By the way, it’s awfully beautiful out there in the hills. These pics are from late last fall.
They fit me like a champ, but I get that creepy feeling the BOA dials won’t last forever. They’re kinda persnickety and require a bit of attention every once in awhile when the line gets a bit twisted in the dial, but then again they haven’t entirely let me down. Seems one of the lines has a distinct kink in it now. I’m looking forward to replacing them with Bont Vaypor XCs one day...
Only thing I find odd looking if the Garmin mount. I find that the out front mounts look strange with flat bars....plus if you crash...there goes the Garmin.
I got a stem mount from K-Edge.
Great build and weight!
Ever since I built up my 29er...I've been spending less and less time on the road bike.
I understand the comments about wider bars, but don't log enough miles on my mtb to worry - for now.
I need advice on my Edge non-setback seat post cradle, which occasionally slips and causes my saddle to point nose up. I've got some tacx paste in there and really cranked on the bolt, but it still finds a way to slip every third ride or so. Any ideas?! It's getting rather annoying.
Yesterday I completed the 'Wild Horse' 76mi loop (5K' vert) and it was the single hardest thing I've ever done on a bike. No joke! Centuries on the road? Meh, I feel like I can roll-out of bed and knock one off. Double-century on the road? With five under my belt, they're no longer intimidating.
The Wild Horse threw deep sand pits, mini-stream crossings and mud at me - and (somewhat gently) bucked me off at mile 15 out of 76, ugh! Chalk it up to recklessness as a MTB noob braking way too late for a tight turn filled with loose dirt. Fortunately, it was a low speed tumble - maybe 5-10mph - and I escaped with mere flesh wounds to my hip and elbow. However, it tore off one bar-end and messed up my RD. (The shifting got progressively worse with the RD increasingly perferring to run in the middle of the cassette. It made ugly noises at the top and bottom of the cassette. Later when I couldn't backpedal, I figured the hanger and/or RD was bent. This morning, I found only an 1/8th of the lower jockey wheel remaining in the RD cage. Damn!)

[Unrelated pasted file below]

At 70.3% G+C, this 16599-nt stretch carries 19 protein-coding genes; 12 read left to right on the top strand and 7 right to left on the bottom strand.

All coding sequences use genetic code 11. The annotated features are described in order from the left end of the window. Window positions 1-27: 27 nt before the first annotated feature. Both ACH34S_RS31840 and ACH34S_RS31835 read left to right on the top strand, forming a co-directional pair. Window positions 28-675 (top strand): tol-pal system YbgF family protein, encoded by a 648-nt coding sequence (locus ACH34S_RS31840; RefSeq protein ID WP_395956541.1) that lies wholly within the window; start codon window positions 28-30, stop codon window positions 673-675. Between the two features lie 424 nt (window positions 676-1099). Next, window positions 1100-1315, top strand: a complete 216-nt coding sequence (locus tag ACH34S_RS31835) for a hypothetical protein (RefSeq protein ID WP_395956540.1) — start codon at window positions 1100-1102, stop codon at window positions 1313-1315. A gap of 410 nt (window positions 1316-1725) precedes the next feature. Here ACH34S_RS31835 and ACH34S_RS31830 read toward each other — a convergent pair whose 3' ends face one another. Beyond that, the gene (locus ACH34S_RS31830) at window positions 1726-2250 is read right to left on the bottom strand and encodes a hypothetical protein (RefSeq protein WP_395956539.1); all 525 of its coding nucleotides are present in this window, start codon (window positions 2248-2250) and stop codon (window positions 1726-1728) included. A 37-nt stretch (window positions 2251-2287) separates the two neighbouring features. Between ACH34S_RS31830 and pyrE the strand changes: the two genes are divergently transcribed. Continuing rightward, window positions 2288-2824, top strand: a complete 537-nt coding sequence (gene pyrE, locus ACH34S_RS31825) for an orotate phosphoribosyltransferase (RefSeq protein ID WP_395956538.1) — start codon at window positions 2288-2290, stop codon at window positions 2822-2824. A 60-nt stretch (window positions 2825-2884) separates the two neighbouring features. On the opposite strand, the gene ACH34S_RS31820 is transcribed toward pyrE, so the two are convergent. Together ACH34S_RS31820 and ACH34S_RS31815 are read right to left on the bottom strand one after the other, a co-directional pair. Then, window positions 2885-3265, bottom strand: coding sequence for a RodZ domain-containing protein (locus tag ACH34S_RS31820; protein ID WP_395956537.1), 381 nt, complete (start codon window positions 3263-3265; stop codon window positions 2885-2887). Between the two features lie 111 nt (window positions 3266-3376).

Pushing a MTB up and down trails, in and out of the siwrling wind and sun with a busted up RD threw me into a near bonk, totally exhausted situation! I simply didn't eat or drink enough and my RD gave me fits (my fault). I find that it's so much easier to regularly fuel on the smooth blacktop and I can gauge my water intake by counting bottles, but in hindsight my Camelback and rocky terrain threw me off. Way off.
As an off-rad neophyte, I was happy to be on a MTB. Seemed most of the riders were on cross / gravel bike - and most of them were strong riders that could handle the trade-off's. They exceled when the jeep trails / forest service roads opened up and smoothed out, but suffered through the few sand pits and mud. They climbed well, but descended timidly. I appreciated my fat tires and front suspension. Will also say tubeless sealant is awesome. Cleaning up my machine this morning, I spotted SIX different times it saved my bacon. Outstanding!